20 May 2022

First cases of monkeypox reported in Australia

Communicable Disease Public Health

The stockpile of smallpox vaccine may need to be drawn on to vaccinate healthcare workers.


A GP has diagnosed NSW’s first case of suspected monkeypox as Australia joins the latest hot infectious diseases trend.

Two men – one from NSW in his 40s and one from Victoria in his 30s – both of whom had separately returned from Europe have since presented with mild symptoms consistent with monkeypox.

At a press conference today, NSW Chief Health Officer Dr Kerry Chant said it was a GP who had identified the state’s case as part of a differential diagnosis.

She recommended patients contact their GP or sexual health clinic if they suspected they might have symptoms, rather than dialling 000, and suggested NSW Health would run sessions to help GPs identify the condition.  

The disease – caused by the monkeypox virus which is from the group of viruses that includes cowpox and smallpox – has long been known to lurk around the forests of Central and West Africa, causing occasional local outbreaks. Nigeria is currently wrestling with an outbreak that has caused more than 500 cases and eight deaths.

Occasionally infection occurs outside Africa in a traveller who has visited these areas, as happened in November 2021 when a case was reported in Texas in someone who had returned from Nigeria.

This time the virus has spread much further afield, with around 40 suspected or confirmed cases reported across the UK, US, Canada Spain, Portugal, Sweden, Italy, France and now Australia as of two days ago, making this the largest recorded monkeypox outbreak in Europe.

The authors of a study into the November 2021 Texas case warned that the frequency of these previously rare international cases was increasing, with seven cases occurring since 2018.

The disease is spread by direct contact or large droplets, although not nearly as readily as infections such as covid or influenza. After an incubation period of around six to 13 days, the infection commonly presents first as intense headache, fever, swollen lymph glands, muscle aches and fatigue, followed by a rash that tends to be concentrated around the face and extremities. This rash then evolves into chicken-pox-like blisters, which can number from just a few to several thousand.

Associate Professor Sanjaya Senanayake, an infectious disease specialist at ANU, told the Australian Science Media Centre: “Following infection, after a seven-17 day incubation period, there is a flu-like illness with high fevers for a few days before the rash appears. It is quite an extensive rash that lasts for up to four weeks and can lead to permanent disfigurement.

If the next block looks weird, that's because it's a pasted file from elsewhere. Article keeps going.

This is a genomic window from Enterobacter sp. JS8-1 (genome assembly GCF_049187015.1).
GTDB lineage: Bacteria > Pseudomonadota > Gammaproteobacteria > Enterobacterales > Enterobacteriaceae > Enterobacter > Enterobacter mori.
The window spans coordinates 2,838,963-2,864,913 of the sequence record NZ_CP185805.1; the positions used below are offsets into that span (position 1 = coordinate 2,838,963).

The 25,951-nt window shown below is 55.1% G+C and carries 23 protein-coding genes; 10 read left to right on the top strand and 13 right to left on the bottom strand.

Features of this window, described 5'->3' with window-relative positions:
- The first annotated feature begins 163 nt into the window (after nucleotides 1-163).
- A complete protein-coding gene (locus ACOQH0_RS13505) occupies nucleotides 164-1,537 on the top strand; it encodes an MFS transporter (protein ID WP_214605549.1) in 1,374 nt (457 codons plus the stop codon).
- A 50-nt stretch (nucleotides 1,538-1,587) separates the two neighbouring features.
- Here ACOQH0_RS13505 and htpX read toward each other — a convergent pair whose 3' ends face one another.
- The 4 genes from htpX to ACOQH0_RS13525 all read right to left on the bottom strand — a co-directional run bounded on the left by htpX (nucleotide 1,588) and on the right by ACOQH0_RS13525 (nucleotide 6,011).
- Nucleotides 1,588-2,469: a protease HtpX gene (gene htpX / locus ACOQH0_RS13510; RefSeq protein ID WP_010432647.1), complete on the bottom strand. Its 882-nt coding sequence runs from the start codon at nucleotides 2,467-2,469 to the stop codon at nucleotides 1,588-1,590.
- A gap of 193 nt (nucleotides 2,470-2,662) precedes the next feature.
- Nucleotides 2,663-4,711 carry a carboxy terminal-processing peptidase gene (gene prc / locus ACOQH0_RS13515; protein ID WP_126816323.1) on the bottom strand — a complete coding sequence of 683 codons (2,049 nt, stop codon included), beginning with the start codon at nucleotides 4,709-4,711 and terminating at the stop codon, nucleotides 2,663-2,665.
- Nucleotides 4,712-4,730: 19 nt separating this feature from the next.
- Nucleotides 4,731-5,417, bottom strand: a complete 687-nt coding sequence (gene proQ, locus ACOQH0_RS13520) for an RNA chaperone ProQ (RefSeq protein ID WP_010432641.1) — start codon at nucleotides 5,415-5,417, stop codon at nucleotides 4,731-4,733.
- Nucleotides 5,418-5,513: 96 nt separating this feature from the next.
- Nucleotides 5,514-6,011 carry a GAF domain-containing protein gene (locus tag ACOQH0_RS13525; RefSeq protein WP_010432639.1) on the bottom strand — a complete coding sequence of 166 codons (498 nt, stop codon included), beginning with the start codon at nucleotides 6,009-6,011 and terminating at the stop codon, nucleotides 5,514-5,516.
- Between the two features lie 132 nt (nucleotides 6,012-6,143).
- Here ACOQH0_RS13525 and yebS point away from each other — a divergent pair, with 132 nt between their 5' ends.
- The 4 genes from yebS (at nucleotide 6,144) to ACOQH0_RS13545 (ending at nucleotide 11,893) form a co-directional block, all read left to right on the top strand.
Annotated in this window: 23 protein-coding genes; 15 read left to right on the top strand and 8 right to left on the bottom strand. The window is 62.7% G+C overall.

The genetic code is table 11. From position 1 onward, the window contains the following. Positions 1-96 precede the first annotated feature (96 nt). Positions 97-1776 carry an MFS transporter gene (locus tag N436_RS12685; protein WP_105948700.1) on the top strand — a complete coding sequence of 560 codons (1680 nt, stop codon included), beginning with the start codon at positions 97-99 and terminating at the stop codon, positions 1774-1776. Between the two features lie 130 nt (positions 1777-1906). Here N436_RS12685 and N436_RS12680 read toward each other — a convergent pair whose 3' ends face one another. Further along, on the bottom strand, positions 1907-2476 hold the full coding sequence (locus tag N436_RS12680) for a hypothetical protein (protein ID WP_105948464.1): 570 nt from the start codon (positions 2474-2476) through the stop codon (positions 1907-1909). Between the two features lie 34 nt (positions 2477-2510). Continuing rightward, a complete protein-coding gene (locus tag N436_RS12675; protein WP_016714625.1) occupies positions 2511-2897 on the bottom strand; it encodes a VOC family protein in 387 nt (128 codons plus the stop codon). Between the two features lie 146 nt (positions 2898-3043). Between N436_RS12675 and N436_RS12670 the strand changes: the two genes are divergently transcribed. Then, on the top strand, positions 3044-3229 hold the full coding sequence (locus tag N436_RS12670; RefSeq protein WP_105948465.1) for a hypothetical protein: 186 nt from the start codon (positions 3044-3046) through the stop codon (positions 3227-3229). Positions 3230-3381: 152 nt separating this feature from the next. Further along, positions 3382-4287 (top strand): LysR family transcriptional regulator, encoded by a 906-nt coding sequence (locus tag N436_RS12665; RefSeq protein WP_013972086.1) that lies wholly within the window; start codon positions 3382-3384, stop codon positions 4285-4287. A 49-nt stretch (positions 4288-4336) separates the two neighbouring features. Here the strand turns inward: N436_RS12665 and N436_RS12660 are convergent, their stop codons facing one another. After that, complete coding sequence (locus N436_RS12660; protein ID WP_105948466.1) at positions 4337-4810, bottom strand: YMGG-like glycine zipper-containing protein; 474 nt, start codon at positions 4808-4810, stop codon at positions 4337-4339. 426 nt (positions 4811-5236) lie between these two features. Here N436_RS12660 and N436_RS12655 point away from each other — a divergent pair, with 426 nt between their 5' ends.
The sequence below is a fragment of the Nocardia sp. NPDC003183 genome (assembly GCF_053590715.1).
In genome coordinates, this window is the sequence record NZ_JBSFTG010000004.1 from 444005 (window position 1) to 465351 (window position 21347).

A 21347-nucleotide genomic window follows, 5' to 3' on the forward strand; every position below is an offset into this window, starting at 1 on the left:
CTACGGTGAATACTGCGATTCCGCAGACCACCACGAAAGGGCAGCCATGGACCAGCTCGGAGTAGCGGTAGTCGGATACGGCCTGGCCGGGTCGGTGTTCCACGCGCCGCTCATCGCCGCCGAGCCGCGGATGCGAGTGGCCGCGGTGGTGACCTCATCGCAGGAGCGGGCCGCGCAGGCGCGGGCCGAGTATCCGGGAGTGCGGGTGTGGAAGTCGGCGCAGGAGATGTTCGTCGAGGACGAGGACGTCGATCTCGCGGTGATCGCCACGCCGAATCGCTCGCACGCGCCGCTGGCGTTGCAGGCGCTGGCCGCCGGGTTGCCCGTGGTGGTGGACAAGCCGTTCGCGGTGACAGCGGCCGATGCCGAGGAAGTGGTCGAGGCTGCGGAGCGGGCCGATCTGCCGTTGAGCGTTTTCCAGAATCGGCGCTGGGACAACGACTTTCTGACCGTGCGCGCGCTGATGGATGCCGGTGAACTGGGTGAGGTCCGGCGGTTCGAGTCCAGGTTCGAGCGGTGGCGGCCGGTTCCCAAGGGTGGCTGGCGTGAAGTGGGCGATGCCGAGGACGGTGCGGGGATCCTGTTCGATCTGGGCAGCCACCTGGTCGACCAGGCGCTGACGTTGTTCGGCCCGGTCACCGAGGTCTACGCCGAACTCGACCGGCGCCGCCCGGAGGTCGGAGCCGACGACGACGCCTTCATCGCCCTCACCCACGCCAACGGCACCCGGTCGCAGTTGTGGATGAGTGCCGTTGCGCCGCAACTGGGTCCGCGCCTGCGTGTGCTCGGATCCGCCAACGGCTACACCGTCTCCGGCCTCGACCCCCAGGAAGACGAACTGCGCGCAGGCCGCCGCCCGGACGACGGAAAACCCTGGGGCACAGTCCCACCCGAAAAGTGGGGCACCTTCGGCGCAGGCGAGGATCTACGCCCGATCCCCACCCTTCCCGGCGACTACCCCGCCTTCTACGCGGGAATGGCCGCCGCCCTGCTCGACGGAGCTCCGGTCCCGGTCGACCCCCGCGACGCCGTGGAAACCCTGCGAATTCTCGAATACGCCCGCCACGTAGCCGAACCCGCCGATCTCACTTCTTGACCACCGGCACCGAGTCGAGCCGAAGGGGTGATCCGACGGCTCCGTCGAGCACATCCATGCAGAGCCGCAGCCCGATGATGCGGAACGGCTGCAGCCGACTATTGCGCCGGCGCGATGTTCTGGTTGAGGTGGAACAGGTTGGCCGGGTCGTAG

“Pneumonia, diarrhoea and eye involvement can occur. The death rate is low. Previous smallpox vaccination can provide cross-protection but it is uncertain how much immunity there would be for people vaccinated decades ago. Some antiviral agents are available too.” 

For most people, the disease resolves after a few weeks but it can be more severe in children or those who are immunocompromised. The case fatality rate varies from around 1% for the West African strain of the virus – which appears to be the one behind the current outbreak – up to 10% for the Congo Basin variant.

What’s causing concern is that many of the European cases have no history of recent travel to countries where monkeypox is endemic, pointing to community transmission. But it’s not yet clear what the chains of transmission are. There is a suggestion that some of the cases may have been linked to sexual contact – which is the epitome of direct contact – although monkeypox is not considered a sexually-transmitted infection.

The WHO says some cases are asymptomatic, which raises the possibility that silent person-to-person transmission could be occurring in Europe.

So far there are no reported cases of transmission to healthcare workers, but the WHO said anyone caring for patients with suspected or confirmed disease “should implement standard contact and droplet infection control precautions”.

Those old enough to have received the smallpox vaccination may have some measure of protection, and it can also be used for post-exposure prophylaxis in the four days after exposure.

Victorian Chief Health Officer Brett Sutton said in a press conference today that there were talks under way with the federal government about accessing the stockpile of smallpox vaccine for this outbreak and to potentially vaccinate healthcare workers.

While there is an antiviral treatment for monkeypox approved in the EU and US, it’s not available in Australia.